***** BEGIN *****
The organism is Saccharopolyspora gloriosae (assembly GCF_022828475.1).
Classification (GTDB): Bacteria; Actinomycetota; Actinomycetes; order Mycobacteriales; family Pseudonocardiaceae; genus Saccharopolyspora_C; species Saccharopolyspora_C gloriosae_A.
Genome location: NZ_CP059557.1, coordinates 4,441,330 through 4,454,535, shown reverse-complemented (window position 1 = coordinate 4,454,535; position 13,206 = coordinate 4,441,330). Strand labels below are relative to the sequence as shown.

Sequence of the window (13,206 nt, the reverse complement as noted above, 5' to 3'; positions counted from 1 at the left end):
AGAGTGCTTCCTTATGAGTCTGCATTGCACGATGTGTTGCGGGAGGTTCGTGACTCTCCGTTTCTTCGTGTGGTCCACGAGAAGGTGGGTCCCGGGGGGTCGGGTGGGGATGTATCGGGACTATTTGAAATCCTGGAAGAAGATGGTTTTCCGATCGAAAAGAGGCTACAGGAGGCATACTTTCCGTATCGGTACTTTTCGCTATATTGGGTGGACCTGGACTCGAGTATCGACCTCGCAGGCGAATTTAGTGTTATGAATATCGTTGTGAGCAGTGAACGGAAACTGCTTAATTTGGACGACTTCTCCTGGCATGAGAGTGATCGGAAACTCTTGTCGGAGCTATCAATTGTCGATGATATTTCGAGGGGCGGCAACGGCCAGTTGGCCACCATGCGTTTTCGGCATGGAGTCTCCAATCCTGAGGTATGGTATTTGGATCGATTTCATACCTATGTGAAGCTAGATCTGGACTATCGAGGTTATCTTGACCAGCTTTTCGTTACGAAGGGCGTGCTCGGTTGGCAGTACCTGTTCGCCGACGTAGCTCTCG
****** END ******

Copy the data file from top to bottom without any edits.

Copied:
The organism is Saccharopolyspora gloriosae (assembly GCF_022828475.1).
Classification (GTDB): Bacteria; Actinomycetota; Actinomycetes; order Mycobacteriales; family Pseudonocardiaceae; genus Saccharopolyspora_C; species Saccharopolyspora_C gloriosae_A.
Genome location: NZ_CP059557.1, coordinates 4,441,330 through 4,454,535, shown reverse-complemented (window position 1 = coordinate 4,454,535; position 13,206 = coordinate 4,441,330). Strand labels below are relative to the sequence as shown.

Sequence of the window (13,206 nt, the reverse complement as noted above, 5' to 3'; positions counted from 1 at the left end):
AGAGTGCTTCCTTATGAGTCTGCATTGCACGATGTGTTGCGGGAGGTTCGTGACTCTCCGTTTCTTCGTGTGGTCCACGAGAAGGTGGGTCCCGGGGGGTCGGGTGGGGATGTATCGGGACTATTTGAAATCCTGGAAGAAGATGGTTTTCCGATCGAAAAGAGGCTACAGGAGGCATACTTTCCGTATCGGTACTTTTCGCTATATTGGGTGGACCTGGACTCGAGTATCGACCTCGCAGGCGAATTTAGTGTTATGAATATCGTTGTGAGCAGTGAACGGAAACTGCTTAATTTGGACGACTTCTCCTGGCATGAGAGTGATCGGAAACTCTTGTCGGAGCTATCAATTGTCGATGATATTTCGAGGGGCGGCAACGGCCAGTTGGCCACCATGCGTTTTCGGCATGGAGTCTCCAATCCTGAGGTATGGTATTTGGATCGATTTCATACCTATGTGAAGCTAGATCTGGACTATCGAGGTTATCTTGACCAGCTTTTCGTTACGAAGGGCGTGCTCGGTTGGCAGTACCTGTTCGCCGACGTAGCTCTCG